Longevity Through Exercise

Photo by: eloja

But first…Death By Exercise Revisited

A while back, I wrote an essay titled Avoiding Death By Exercise.  You can read it here.  The article was critical of the promises of long term health benefits derived from training for endurance sports like marathons.  The main points from the essay: (1) endurance sports are over-hyped from a marketing standpoint; (2) the time costs outweigh the benefits achieved from training for endurance events; (3) training for and participating in endurance events puts enormous strain and stress on your body…beyond the risk of injury, there is an increased risk of sudden cardiac death.

longevity

One issue not discussed in that essay was the impact of endurance training on longevity.  While perusing Anthony Colpo’s website, one of his posts referenced this article: Mortality and longevity of elite athletes.  This is not a definitive study and it doesn’t claim to be.  Rather, it is a meta-study and as the article points out, some of the research included for review is quite old (e.g. some of the athletes covered by the studies competed in the late 1800’s and early 1900’s).  However, the article does reinforce some key practical points and it also asks good follow-on questions.

Key Points

(1) Similar to leisure time physical activity, engaging in competitive sports and vigorous exercise training is generally beneficial to improving mortality and longevity.

(2) Elite endurance athletes (e.g. distance runners and cross country skiers) tend to survive longer than people in the general population.

Overall, endurance athletes appear to maximize longevity living significantly longer than the general population.  In particular, the observed deaths among endurance athletes were less than two thirds of the expected deaths estimated from the general population.  This should hearten those that focus on endurance sports.

(3) Elite mixed sport athletes (e.g. soccer, basketball, ice hockey, and short to moderate term events in track and field) are also likely to live longer than the general population.

(4) Elite power athletes may survive longer, similar to, or shorter than the general population depending on type of sport and substance use.

Follow-on Questions

(1) What role does the high volume of rigorous exercise engaged in by elite athletes play in increased longevity?

(2) Do the genetic factors that predispose one to becoming an elite athlete also tend to increase longevity?

(3) Does the negative impact of performance enhancing substances mask positive results with regards to elite power athletes?  (It would be interesting to compare the impact of performance enhancing substances across all three groups of elite athletes…you’d want to cross-reference with various substances…chronicle interaction effects between substances…total research nightmare)

(4) Can we get similar studies for elite women athletes?

Go Out and Play

Photo by: Ross Hong Kong

What does this mean for all of us non-elite athletes?  Bottom line – Physical activity increases longevity.  The authors cite a report that 40% of adults aged 18 years and older engage in no leisure time physical activity.  That’s nuts.  Come on people – Go out and play.  If you want to live a long and healthy life, get up and move.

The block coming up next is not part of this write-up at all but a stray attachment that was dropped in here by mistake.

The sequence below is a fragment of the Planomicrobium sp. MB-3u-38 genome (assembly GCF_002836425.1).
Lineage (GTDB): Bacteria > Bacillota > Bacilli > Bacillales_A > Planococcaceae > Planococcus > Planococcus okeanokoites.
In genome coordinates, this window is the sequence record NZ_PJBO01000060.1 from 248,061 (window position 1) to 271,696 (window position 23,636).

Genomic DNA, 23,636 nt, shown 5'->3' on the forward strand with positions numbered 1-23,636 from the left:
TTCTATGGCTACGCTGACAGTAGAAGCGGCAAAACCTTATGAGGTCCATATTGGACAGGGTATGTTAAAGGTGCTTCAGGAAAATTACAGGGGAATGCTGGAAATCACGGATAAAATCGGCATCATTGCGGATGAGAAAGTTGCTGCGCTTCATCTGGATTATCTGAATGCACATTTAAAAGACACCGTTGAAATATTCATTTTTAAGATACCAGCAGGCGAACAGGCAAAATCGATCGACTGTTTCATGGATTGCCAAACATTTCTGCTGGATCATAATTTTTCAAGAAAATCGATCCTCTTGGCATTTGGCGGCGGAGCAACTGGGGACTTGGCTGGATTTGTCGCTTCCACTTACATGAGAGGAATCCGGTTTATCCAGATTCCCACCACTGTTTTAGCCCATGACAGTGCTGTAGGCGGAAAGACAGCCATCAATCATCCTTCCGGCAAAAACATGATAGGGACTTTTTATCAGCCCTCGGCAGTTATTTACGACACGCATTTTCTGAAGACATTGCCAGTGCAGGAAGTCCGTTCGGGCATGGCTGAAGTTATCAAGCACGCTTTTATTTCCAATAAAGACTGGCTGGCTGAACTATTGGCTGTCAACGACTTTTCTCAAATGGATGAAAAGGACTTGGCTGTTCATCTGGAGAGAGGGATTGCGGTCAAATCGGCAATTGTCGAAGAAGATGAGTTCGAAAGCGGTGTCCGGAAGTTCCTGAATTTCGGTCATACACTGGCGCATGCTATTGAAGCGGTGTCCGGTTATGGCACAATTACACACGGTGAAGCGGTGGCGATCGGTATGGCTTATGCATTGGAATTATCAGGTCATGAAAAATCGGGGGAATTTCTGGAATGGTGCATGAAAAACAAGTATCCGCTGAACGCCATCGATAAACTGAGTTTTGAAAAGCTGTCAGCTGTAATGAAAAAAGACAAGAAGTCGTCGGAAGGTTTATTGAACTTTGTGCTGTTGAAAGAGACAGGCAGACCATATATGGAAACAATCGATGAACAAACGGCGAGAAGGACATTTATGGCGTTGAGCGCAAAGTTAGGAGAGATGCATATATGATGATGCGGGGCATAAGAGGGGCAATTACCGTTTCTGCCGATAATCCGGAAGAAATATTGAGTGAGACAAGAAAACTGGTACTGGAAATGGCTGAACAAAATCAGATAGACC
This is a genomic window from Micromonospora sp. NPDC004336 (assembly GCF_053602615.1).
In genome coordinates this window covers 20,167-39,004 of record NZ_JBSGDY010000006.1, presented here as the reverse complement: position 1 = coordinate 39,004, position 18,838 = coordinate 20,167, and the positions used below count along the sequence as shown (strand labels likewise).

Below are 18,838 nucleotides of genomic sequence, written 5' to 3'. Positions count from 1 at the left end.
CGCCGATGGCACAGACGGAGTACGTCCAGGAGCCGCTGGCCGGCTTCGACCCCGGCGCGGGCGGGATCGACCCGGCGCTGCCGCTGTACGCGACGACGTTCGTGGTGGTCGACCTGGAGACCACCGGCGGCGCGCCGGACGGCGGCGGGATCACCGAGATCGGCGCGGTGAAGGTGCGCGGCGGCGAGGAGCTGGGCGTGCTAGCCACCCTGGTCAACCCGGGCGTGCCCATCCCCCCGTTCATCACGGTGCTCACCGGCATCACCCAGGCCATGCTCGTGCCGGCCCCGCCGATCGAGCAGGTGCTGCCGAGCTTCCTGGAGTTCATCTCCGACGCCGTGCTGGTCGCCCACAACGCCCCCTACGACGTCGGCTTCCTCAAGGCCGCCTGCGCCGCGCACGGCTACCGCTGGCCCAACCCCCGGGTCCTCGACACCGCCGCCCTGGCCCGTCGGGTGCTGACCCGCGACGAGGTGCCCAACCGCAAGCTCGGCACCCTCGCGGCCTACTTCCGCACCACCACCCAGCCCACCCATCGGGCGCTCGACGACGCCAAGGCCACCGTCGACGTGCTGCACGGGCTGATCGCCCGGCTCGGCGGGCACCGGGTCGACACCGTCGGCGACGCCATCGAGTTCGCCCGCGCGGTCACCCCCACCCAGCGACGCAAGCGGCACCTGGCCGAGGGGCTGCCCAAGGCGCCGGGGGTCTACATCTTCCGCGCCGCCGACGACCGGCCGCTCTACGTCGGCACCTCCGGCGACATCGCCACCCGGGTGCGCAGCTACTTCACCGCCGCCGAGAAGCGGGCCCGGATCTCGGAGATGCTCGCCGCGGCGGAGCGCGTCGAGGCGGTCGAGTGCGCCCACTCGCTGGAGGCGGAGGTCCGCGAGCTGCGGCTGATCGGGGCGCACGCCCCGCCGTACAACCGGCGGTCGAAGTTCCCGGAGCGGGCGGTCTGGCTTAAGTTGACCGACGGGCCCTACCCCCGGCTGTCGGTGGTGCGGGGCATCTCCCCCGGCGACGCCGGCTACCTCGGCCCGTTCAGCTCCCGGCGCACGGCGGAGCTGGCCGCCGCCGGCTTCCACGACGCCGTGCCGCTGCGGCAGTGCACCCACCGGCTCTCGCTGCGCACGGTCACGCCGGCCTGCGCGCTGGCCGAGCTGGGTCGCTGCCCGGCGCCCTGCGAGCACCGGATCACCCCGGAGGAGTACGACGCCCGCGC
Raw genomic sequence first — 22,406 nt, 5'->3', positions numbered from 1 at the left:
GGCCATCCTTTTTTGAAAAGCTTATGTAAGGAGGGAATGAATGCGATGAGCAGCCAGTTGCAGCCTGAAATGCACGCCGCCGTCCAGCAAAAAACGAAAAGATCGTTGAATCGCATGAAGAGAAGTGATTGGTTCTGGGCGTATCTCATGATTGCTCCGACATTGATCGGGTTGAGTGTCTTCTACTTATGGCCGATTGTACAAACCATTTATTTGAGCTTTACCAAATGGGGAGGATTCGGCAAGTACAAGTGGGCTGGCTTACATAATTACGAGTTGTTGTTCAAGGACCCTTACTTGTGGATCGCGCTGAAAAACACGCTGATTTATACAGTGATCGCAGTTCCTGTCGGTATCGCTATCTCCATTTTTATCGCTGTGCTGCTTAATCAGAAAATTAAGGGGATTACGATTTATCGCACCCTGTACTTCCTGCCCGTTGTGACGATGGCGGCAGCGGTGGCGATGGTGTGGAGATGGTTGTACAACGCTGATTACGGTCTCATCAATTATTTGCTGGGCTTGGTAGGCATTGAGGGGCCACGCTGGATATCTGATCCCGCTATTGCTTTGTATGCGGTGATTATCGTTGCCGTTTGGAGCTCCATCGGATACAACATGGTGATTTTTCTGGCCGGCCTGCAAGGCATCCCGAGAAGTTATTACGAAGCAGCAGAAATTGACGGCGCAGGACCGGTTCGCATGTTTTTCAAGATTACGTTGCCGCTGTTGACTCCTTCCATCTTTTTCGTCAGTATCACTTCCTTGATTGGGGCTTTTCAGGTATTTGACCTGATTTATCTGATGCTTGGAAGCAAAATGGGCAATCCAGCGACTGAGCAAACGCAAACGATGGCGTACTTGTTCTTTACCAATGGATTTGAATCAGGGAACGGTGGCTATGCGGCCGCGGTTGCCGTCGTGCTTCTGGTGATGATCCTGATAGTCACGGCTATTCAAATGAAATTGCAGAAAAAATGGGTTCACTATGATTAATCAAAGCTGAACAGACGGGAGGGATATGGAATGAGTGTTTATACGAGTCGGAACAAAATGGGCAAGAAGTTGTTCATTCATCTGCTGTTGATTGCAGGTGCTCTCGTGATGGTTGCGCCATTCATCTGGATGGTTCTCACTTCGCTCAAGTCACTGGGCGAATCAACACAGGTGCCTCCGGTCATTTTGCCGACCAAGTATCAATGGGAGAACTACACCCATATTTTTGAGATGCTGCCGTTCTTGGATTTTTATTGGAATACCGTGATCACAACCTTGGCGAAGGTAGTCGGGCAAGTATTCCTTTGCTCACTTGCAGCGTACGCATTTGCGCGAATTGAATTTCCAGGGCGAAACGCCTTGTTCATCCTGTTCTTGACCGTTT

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4 responses to “Longevity Through Exercise

  1. good post, as you noted there are too many factors the most striking being athletic types tend to exercise and maybe live longer. there is a lot in the genes. still it is always good to play!

  2. I’d love to see further research on the drug issue across sports as well. I’d also like to see the difference in the longevity of yesterdays elite endurance athletes (who are the ones now living it up at old age) vs those on the scene over the last 20 years or so when drug use skyrocketed. The stuff those guys do to their bodies is well beyond the pale.

    I’d also like to see which drugs honestly have a negative longterm effect and which don’t. I’d imagine amphetamine use would rank high among the worst offenders of bodily harm. Strength athletes are probably most associated with steroid use, but there is a long tradition of other drugs being used which are much worse and tend to revolve around their contest prep and day-of performance.

    Of course, being able to research this gets harder when (at least here in the states) the morality police get involved, lol. (Congress spending as long as they did on the “Baseball scandal” blows my mind. Sure … that’s more important than the nations health care … yep.)

    • Nick – This is a very interesting area. You know, what if the data came back and said that certain performance enhancing drugs are correlated with increased longevity and positive health going into old age…what would the morality police say then?
      You knowit’s complicated. Take this snippet about the life of Paul Erdos: In 1979, Graham bet Erdös $500 that he couldn’t stop taking amphetamines for a month. Erdös accepted the challenge, and went cold turkey for thirty days. After Graham paid up–and wrote the $500 off as a business expense–Erdös said, “You’ve showed me I’m not an addict. But I didn’t get any work done. I’d get up in the morning and stare at a blank piece of paper. I’d have no ideas, just like an ordinary person. You’ve set mathematics back a month.” He promptly resumed taking pills, and mathematics was the better for it.

      http://www.nytimes.com/books/first/h/hoffman-man.html

  3. Pingback: Your Monthly Moment of Zen #20 | The Iron Samurai

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